Here are some of the additional iterator methods available in JavaScript:

• reduce(): Reduction operations are one of the most powerful operations in functional programming, and typically involve reducing a vector to a scalar (a list of values, to a single one). This can be summing all values in an array, finding the average, minimum or maximum, or in any other way reducing a longer set of data to a smaller one, stemming from the original.
• filter(): Filtering allows you to filter out the items from a list that do not fit some specific criteria and return an array of the remaining items that do.
• forEach(): Similar to a for...loop, forEach() executes a function on each item in a list. It allows you to loop through an array and perform a job on each item.

To a degree - this begs the question:

What's the difference between map() and forEach()?

map() vs forEach()

Because both methods run through an array and are used to apply a function to each member, the map() and forEach() methods may appear extremely similar.

The main distinction between these two methods is that the map() function returns a new array, whilst the forEach() method does not - it alters the original array.

Additionally, in each iteration of the map() function, you'll return a transformed element. With forEach(), you don't return them, but can run functions on that change elements in-place. Though, you don't even have to run a function on the element!

This makes forEach() preferable when it comes to just, say, logging values, without changing them:

const characters = ['z', 'y', 'x', 'w'];

characters.forEach(character => {
console.log(character);
});


Whereas, if you aim to change elements, map() is preferred.

Using map() With Other Array Methods

The map() method comes from functional programming - and with functional programming, chaining methods comes as natural as breathing. Chaining functional operations is extremely common, and can provide for very intricate operation pipelines!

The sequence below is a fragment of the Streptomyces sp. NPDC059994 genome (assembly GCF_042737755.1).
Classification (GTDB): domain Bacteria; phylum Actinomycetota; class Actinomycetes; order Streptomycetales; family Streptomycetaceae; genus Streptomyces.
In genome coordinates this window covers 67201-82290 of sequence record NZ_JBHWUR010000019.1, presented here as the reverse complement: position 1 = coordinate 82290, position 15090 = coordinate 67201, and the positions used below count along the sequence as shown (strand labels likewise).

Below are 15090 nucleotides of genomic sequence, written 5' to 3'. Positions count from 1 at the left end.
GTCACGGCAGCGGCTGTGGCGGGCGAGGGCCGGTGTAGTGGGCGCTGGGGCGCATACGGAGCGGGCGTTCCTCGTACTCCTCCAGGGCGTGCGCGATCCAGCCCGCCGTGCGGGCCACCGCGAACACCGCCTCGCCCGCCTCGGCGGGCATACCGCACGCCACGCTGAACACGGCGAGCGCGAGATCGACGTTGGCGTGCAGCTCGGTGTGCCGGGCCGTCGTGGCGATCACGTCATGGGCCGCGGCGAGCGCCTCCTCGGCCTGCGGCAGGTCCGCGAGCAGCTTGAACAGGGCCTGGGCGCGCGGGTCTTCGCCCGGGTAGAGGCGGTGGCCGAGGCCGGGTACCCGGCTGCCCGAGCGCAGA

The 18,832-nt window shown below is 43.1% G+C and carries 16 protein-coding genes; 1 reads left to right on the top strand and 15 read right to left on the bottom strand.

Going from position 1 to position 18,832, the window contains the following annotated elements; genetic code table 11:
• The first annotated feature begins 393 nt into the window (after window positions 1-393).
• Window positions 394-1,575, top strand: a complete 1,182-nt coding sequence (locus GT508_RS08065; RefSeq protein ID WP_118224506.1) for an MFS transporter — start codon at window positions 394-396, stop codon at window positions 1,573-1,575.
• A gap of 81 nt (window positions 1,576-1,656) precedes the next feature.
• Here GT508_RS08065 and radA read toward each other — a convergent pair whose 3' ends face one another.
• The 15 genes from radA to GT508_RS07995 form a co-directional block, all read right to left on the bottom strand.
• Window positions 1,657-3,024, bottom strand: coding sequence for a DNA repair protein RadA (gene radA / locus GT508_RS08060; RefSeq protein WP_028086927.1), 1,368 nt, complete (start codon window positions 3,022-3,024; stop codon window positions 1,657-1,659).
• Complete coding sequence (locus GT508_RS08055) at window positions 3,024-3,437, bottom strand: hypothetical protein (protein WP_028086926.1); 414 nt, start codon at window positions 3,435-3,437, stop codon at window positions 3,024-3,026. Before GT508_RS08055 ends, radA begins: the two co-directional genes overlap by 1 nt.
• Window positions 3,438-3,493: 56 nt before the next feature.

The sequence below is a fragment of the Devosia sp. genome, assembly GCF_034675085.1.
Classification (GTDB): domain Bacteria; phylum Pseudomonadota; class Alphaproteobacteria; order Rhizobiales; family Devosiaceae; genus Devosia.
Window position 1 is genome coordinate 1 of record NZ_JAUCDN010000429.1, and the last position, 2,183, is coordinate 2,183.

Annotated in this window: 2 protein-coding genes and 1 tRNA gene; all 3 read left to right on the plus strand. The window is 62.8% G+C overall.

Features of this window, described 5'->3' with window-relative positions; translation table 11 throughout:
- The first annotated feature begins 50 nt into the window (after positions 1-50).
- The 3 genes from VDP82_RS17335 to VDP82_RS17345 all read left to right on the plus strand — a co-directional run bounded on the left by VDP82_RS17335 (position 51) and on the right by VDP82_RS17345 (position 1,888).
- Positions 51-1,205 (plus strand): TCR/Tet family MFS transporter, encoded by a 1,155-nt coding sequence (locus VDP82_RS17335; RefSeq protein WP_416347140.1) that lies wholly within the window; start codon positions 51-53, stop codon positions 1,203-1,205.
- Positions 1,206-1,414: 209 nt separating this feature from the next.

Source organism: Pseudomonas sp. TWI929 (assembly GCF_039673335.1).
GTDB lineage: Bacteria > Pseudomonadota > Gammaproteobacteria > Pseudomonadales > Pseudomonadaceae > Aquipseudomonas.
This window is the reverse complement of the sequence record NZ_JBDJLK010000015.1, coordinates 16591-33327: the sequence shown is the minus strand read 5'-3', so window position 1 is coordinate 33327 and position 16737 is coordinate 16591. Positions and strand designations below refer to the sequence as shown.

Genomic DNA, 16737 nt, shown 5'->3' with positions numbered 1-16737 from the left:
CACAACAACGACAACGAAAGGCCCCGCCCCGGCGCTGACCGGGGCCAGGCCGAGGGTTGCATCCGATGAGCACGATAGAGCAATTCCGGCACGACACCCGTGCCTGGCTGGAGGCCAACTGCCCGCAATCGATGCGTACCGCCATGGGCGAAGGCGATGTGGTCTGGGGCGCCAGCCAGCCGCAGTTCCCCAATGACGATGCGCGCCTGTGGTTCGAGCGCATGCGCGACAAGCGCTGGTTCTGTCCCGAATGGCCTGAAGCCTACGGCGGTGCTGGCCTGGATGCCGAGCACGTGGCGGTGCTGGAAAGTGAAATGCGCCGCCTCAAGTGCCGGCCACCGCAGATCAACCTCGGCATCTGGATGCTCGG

Let's take a look at how you can chain map() with some other functional methods of the Array class.

Using map() with filter()

Filtering is usually the first operation in a pipeline, since it's inefficient to run operations on elements that might not be included in the result, unless the criteria by which you filter depends on some other operation in the pipeline.

A common sequence of steps is to filter() an array based on a certain criteria, and then map() the remaining elements.

Let's create an array of students to filter and map:

const mathStudents = [
{
name: 'Jane',
score: 60,
enrollmentYear: 2019
},
{
name: 'Emmy',
score: 40,
enrollmentYear: 2020
},
{
name: 'John',
score: 43,
enrollmentYear: 2019
},
{
name: 'Linda',
score: 20,
enrollmentYear: 2019
}
]


Now, let's filter the students based on their year - and get just the previous generation, and then map their scores,

We'll map the scores to a "passing"/"not passing" grade for a more human-redable format:

const passingStudents = mathStudents
.filter((student) => student.enrollmentYear < 2020)
.map((student) => {
if (student.score > 40) {
return student.name + ': passing'
} else return student.name + ': not passing'
});

console.log(passingStudents); // ["Jane: passing","John: passing","Linda: not passing"]


Using map() with reverse()

There may be times when you need to invert an array before or eafter executing other operations. This can be readily accomplished using the reverse() function:

const numbers = [21, 32, 43, 54, 65];
const newNumbers = numbers.map((number) => number * 2).reverse();

console.log(numbers); // [21,32,43,54,65]
console.log(newNumbers); // [130,108,86,64,42]


We've inserted the reverse() function at the end of the loop so that it reverses the resulting array. If we were to place the reverse() call before the map() call - we'd actually reverse the original array, and the map its elements, rather than reversing the new resulting array:

const numbers = [21, 32, 43, 54, 65];
const newNumbers = numbers.reverse().map((number) => number * 2);

console.log(numbers); // [65,54,43,32,21]
console.log(newNumbers); // [130,108,86,64,42]


Using map() on an Object

The map() function may also be used on objects after obtaining the values, keys, or key-values pair using the Object static methods (Object.keys(), Object.values(), and Object.entries()). Because each of these object static methods produces an array, map() may be simply chained to each:

const scores = { math: 50, English: 70, Physics: 45, Agric: 60 };
let newScores = Object.values(scores).map((score) => score + 5);

console.log(newScores); // [55,75,50,65]


Conclusion

In this guide, we've taken a look at the map() method in JavaScript.

The method iterates through an array, applying a function to each element of the array and returning the new sequence of elements as a new array. We've taken a look at the syntax, parameters and usage of the method through practical examples.

Further - we've compared the map() method with the forEach() method, and explored how we can chain map() with filter(), reverse() and objects.

Last Updated: March 15th, 2022

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Joel OlawanleAuthor

Frontend Developer & Technical Writer